If you want to avoid any spoiler, stop reading now. Personally I advice go watch the movie, it deserves to be experienced.

My thoughts on Gravity:

When I first approached the theatre I feared Gravity could fall prey of a forced horror-driven story or become tarnished by constant action sequences seen in first person from the helmet of Sandra Bullock and George Clooney.
The first lines that open the movie don't really make me think otherwise, but serve as a good premise for letting we earthlings, still attached to our planets, understand the implication of approaching an environment so hostile and difficult to explore and survive in.
I was also conflicted about having Clooney portraying an astronaut. I had seen him acting in a sci-fi movie previously, in Solaris, and while I loved the acting in that movie I always thought Clooney was too peculiar to be a successful actor in every movie he stars in, at least for me.
Well, I was ultimately happy with Sandra Bullock and George Clooney starring in this film, so much that I think Robert Downey Jr. and Angelina Jolie, or any other actor, would not have accomplished giving the same emotions the duo did. And Ed Harris being the control voice is the final touch of homage from director Alfonso Cuarón to Space Movies.

I felt terribly at home, for some reason, while watching the Earth I was in from above, overlooking the astronauts doing their job on the Hubble telescope. The shots are majestic, but also slow in shifting, which helps giving us the sensation of actually being there. In fact, the whole movie makes you fell like you have a front-row seat to admire a disaster happening and evolving.
The story is thin yet effective, and personally left a lot of questions unanswered, like the possible bad aftermath for some places on Earth possibly striken by the debrises.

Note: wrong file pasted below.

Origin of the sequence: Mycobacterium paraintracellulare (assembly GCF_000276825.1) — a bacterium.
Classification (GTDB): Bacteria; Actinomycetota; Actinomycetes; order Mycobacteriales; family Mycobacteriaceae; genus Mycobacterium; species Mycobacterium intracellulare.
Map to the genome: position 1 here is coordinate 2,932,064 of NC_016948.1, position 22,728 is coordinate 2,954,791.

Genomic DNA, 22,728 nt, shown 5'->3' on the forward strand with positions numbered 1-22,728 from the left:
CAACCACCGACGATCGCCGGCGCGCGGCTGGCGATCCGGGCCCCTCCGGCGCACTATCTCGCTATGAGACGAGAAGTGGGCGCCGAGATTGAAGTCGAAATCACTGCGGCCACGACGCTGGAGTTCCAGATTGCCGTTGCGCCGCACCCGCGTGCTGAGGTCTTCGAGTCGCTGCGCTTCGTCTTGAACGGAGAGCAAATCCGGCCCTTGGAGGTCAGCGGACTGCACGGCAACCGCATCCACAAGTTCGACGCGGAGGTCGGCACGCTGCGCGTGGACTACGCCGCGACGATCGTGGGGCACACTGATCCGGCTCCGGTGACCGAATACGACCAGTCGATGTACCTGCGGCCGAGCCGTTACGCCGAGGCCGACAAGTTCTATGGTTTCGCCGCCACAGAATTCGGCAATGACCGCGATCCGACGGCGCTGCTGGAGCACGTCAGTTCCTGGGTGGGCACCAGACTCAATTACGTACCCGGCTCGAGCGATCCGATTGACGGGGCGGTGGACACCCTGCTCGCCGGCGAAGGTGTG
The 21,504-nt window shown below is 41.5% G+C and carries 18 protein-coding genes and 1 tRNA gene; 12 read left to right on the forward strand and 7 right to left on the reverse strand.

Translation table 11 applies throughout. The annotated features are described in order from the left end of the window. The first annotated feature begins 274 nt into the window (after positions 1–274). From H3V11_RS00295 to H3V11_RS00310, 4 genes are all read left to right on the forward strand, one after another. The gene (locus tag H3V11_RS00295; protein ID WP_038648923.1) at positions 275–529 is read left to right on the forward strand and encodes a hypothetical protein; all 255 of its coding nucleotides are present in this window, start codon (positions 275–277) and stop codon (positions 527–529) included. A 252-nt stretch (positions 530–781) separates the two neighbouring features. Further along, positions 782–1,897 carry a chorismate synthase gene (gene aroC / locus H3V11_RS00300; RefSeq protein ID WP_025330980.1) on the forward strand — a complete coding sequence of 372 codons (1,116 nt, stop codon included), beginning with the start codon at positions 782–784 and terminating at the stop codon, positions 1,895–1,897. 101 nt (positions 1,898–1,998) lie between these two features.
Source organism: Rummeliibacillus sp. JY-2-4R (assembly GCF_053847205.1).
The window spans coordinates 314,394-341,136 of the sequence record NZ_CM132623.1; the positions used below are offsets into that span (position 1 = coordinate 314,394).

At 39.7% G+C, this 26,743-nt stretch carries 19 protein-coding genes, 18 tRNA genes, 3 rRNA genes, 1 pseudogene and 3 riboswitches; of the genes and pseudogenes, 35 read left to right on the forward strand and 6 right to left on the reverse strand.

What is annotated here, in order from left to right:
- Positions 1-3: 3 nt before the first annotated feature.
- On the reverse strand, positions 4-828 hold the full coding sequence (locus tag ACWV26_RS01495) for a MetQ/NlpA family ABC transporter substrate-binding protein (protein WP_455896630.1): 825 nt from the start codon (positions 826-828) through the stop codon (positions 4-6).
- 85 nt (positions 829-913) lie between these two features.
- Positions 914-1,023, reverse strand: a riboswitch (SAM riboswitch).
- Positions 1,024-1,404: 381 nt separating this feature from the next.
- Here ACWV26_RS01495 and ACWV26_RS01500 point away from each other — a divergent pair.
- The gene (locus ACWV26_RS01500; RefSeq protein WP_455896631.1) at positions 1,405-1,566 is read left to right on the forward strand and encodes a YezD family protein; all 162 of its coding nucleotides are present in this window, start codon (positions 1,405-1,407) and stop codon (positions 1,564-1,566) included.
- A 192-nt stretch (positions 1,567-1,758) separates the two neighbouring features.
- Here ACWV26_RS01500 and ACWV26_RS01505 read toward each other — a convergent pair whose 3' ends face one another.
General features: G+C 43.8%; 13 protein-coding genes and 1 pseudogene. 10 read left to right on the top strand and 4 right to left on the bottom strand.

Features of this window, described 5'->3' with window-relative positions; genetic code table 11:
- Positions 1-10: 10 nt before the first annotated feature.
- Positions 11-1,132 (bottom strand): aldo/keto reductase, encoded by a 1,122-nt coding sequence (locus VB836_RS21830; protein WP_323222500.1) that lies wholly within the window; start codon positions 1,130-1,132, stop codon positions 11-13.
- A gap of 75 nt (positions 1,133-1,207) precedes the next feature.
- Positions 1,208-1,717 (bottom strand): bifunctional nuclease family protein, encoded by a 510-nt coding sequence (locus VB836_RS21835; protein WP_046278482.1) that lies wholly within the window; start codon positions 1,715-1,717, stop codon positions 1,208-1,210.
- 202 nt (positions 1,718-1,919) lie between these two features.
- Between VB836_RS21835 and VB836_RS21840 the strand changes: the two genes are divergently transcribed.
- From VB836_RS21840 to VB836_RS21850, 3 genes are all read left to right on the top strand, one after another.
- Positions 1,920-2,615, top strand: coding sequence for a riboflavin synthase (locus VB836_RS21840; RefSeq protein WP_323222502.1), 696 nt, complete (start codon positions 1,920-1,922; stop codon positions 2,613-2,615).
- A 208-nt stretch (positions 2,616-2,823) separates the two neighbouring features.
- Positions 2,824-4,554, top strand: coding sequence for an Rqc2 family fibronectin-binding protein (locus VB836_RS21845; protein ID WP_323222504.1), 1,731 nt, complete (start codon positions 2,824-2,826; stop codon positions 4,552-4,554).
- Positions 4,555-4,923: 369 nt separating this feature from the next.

Gravity plays everything on the Kessler Syndrome, and the movie's 3D effects are there to entertain the spectator and help feel like being actually there, living the disaster with the two protagonists, from the beginning to the end. There are some scientific accuracies, and while there are also pretty evident inaccuracies that some people interested in space may notice, it seems churlish to point them out, and admittedly the movie wouldn't even exist without those.
Some scenes made me cringe more than I thought, especially one of the most dramatic, where simply pulling one string could have made the story go in an entirely different way, a bit like it happens in Brian De Palma's Mission to Mars; another time was when Bullock, apparently able to relax for some minutes before returning to the disasters raging outside, is partially used as a space eye-candy with no Thermoregulator-suit and diaper underneath, but admittedly the scene is played to portray the whole humanity symbolically in the vacuity and peril space has to offer.

The film also manages to shift from dramatic moments to scenes that are cheerful and full of hope, only to let you realize moments later how alone you actually are in a place where no one can hear you anymore. Involving the spectator emotionally serves once again to give the feeling of being there and experiencing the same emotions and hardships Dr. Ryan Stone, portrayed by Bullock, is undergoing. And just like her, we start having fear, hope, sadness, up to the final scene, where symbolically we are reborn in the mixture of water and soil our planet is made of.
I don't think this was thought as an aspirational movie, but it does give awareness of various factors regarding exploration and the beauty of humanity's different yet similar cultures, although this last part is subtle. If you can, go watch it: it's an experience that sets good qualities for future movies set in space, post-production effects all serve to immerge you in the movie and enjoy it at its best, and last but not least, it's how close you can get at the moment to be 600km above Earth and admire its Auroras and its silent yet constant motion, surrounded by stars, briefly making peace with yourself and part of your past, like Dr. Ryan Stone, whom we accompany the whole time, does.